Journal of Gerontological Nursing

NURSING CARE IMPROVES THROUGH LITIGATION

Abstract

WASHINGTON, DC- Due to added responsibilities, the role of the registered nurse has changed dramatically over the last decade. But what also has changed, says Donna Lee Guarriello, a registered nurse and attorney in New Jersey, is the idea that nurses now can be held liable for negligence.

In an article in a recent issue of Trial, the national legal newsmagazine of the Association of Trial Lawyers of America (ATLA), Guarriello adds that liability for negligence can include just the nurse, or can jointly involve the nurse and other health care providers.

She says that trial attorneys, when deciding liability, look at several possible errors that a "reasonably prudent" nurse might have made. Mistakes in administering medication are common areas of nursing error and can result in injury or death, says Guarriello. Errors involving dosage, time, and routing of medications or involving incorrect medications occur when the medications have similar names or the doctor's handwriting is read incorrectly.

A nurse's inability to exercise good judgment also can result in serious harm to the patient. Knowing when to stop or continue medication, or the appropriate manner in which it should be administered, should be well-understood by the nurse, without specific instructions from the attending doctor.

In collecting more patient data and monitoring more sophisticated equipment, today's nurse also is responsible for utilizing good judgment in deciding when to communicate the results. Abnormal blood pressure readings, for example, should be reported to the physician right away so that necessary treatment may be provided, she said.

"Injuries can occur to patients not only through improper use of equipment, but also through the utilization of damaged or defective equipment," the author states. Negligence for burn injuries can be proven if the equipment was not inspected carefully prior to use.

The author cautions that liability can result even if a nurse follows the doctor's exact orders. "When a physician issues an order that is obviously erroneous, it is negligence if the nurse carries out that order," Guariello says. Although the physician also can be held negligent, "the nurse is concurrently responsible, having not only the last chance, but also the duty to prevent that negligent conduct."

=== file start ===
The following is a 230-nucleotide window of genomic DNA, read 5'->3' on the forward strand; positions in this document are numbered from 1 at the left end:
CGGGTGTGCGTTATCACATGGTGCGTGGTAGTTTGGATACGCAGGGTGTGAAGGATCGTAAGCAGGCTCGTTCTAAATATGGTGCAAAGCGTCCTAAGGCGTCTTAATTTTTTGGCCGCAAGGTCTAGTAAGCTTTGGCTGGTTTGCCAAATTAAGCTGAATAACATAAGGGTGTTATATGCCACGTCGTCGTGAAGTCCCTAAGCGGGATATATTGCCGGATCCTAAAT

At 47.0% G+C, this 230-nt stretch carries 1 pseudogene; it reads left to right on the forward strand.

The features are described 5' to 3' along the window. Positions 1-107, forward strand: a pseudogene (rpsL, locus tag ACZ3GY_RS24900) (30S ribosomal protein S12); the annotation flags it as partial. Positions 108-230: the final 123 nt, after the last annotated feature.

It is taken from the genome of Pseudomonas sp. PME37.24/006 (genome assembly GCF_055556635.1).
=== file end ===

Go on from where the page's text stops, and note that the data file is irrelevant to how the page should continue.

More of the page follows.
Further errors in nursing practice leading to liability include failing to act properly in an emergency situation. Changes detected in a patient's particular heart rhythm, if left untreated, can be fatal. The nurse is considered negligent if it is proved that the resulting injury could have been prevented.

In conclusion, Guarriello warns that "as physicians depend more heavily on skilled nursing judgment, specialization becomes more pronounced, and independent nurse practioners become more widely utilized, the awareness of nursing malpractice will greatly increase."…

WASHINGTON, DC- Due to added responsibilities, the role of the registered nurse has changed dramatically over the last decade. But what also has changed, says Donna Lee Guarriello, a registered nurse and attorney in New Jersey, is the idea that nurses now can be held liable for negligence.

In an article in a recent issue of Trial, the national legal newsmagazine of the Association of Trial Lawyers of America (ATLA), Guarriello adds that liability for negligence can include just the nurse, or can jointly involve the nurse and other health care providers.

She says that trial attorneys, when deciding liability, look at several possible errors that a "reasonably prudent" nurse might have made. Mistakes in administering medication are common areas of nursing error and can result in injury or death, says Guarriello. Errors involving dosage, time, and routing of medications or involving incorrect medications occur when the medications have similar names or the doctor's handwriting is read incorrectly.

A nurse's inability to exercise good judgment also can result in serious harm to the patient. Knowing when to stop or continue medication, or the appropriate manner in which it should be administered, should be well-understood by the nurse, without specific instructions from the attending doctor.

In collecting more patient data and monitoring more sophisticated equipment, today's nurse also is responsible for utilizing good judgment in deciding when to communicate the results. Abnormal blood pressure readings, for example, should be reported to the physician right away so that necessary treatment may be provided, she said.

"Injuries can occur to patients not only through improper use of equipment, but also through the utilization of damaged or defective equipment," the author states. Negligence for burn injuries can be proven if the equipment was not inspected carefully prior to use.

The author cautions that liability can result even if a nurse follows the doctor's exact orders. "When a physician issues an order that is obviously erroneous, it is negligence if the nurse carries out that order," Guariello says. Although the physician also can be held negligent, "the nurse is concurrently responsible, having not only the last chance, but also the duty to prevent that negligent conduct."

Further errors in nursing practice leading to liability include failing to act properly in an emergency situation. Changes detected in a patient's particular heart rhythm, if left untreated, can be fatal. The nurse is considered negligent if it is proved that the resulting injury could have been prevented.

In conclusion, Guarriello warns that "as physicians depend more heavily on skilled nursing judgment, specialization becomes more pronounced, and independent nurse practioners become more widely utilized, the awareness of nursing malpractice will greatly increase."

10.3928/0098-9134-19830301-13

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